Traversing a vast, beautiful terrain. Investigating ancient ruins, abandoned mines, towers, oubliettes and outposts. Crafting spells, recipes and potions. Renting a room in a remote hilltop inn. Becoming a vampire. Becoming a werewolf. Becoming a thief and an expert pickpocket. Joining a school of wizards. Being inducted into a sacred order of magical monks. Spelunking in subterranean caverns. Buying a house and filling it with whatever random kipple you desire. Buying a castle and doing the same. Getting married. Buying, selling, trading and stealing. Learning the art of blacksmithing. Hunting down a headless horseman. Fighting dragons. Taming dragons. Riding on dragons. Fighting skeletons, wolves, mammoths, giants, soldiers, killer fish, mutated crabs, barbarians… or anything that moves and breathes. Learning arcane “shouts” powerful enough to fire said skeletons, wolves etc. up into the air or off the side of a cliff. Recruiting a companion then shooting them up into the air or off the side of a cliff. Reading books. Finding hidden spells in books. Solving a murder mystery inside a lighthouse. Getting embroiled in a civil war. Helping ghosts avenge the people who killed them. Running away from ultra-powerful frost demons. Flirting with whichever gender you prefer. Being good or evil. Lollygagging. Taking an arrow to the knee.
These are just some of the things that you can do in Skyrim.
Recently, I told a friend that I had sunk around 200 hours into Skyrim, Bethesda’s utterly brilliant open-world fantasy adventure, upon its original release in 2011. It’s not really that shocking a statistic, I reasoned. I mean, 200 hours equates to roughly 10 days, if one chose not to sleep, eat, visit the small room or perform any of the basic human functions other than breathing. “Och, that’s nothing,” my friend said. “I racked up 500 hours.” This might sound like a ridiculous notion. How could anyone spend so long faffing about with a videogame, you might think. And rightly so, until you actually spent some time with Skyrim, because if you did you would subsequently find yourself spending a lot of time with it. Skyrim offers the same sort of wonderment bequeathed upon players by titles such as The Legend Of Zelda: The Ocarina Of Time and Chrono Trigger. It is the sort of game where anything seems possible, where any and every choice, no matter how bizarre, has been catered for by the designers just in case a smattering of players might try and do it. Skyrim is a game that is deep and broad and rich in detail, and one that you daydream about when you are not playing it. Seriously, that is no word of a lie. There are days, particularly in recent turbulent weeks when life really has appeared, to quote Hobbes, “solitary, poor, nasty, brutish and short”, when it is preferable to spend time in an entirely imaginary world.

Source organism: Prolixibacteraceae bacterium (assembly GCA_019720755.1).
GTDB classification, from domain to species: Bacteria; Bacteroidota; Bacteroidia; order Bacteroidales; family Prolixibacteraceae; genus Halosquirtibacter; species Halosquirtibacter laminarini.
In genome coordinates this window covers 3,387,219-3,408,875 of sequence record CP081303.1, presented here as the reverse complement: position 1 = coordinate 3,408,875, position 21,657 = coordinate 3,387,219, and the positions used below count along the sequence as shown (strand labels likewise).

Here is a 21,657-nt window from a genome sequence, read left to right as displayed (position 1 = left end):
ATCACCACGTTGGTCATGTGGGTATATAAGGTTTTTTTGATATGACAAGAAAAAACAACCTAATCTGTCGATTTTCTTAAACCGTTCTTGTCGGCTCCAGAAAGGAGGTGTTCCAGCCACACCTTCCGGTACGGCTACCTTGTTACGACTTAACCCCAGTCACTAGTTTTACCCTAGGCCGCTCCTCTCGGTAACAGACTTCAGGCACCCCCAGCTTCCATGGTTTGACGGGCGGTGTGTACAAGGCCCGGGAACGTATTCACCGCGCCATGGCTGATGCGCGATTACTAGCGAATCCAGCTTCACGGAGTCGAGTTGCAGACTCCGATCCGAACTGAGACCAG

And what a world it is. The universe of Skyrim is truly massive, at times so massive that it can be overwhelming. The opening section of the game, a ride on a cart followed by a perfunctory fight with a dragon, if there can be such a thing, does little to prepare you for the boundless wonders to follow. Subsequent dragon fights, for example, are breathlessly exciting: wandering up a snowy mountain or ambling by a glittering stream, you see a shadow swoop across the ground, hear the music swell, and then an enormous beast thwomps down in front of you. Moments like this are pure gaming gold, and there are many, many of them.
The visuals have been lovingly tweaked and upscaled for this re-mastered version, and while facial animations leave a little to be desired, the god-beams breaking through branches and water textures are gorgeous. Besides, there is more to the graphical sharpness than just aesthetic appeal. The rule is: if you can see a location, you can travel to it. This lends proceedings a delicious sense of freedom and, again, possibility. Like Red Dead Redemptionand Fallout and other games of this type, Skyrim rewards players for veering away from the main storyline in search of the dozens of side quests secreted into all nooks and crannies of the map.
All hyperbole aside, Skyrim truly is one of the best games of the last console generation. Rather than a rushed repackaged job, the Special Edition also adds in all of the DLC packs, which expand the storyline even further, and the opportunity to download user mods, which range from the serious to the sublimely odd. These fancies are entertaining enough, but it is the fantastical world of Skyrim itself that will keep luring you back hour after hour after hour. Absolutely essential. Ross Thompson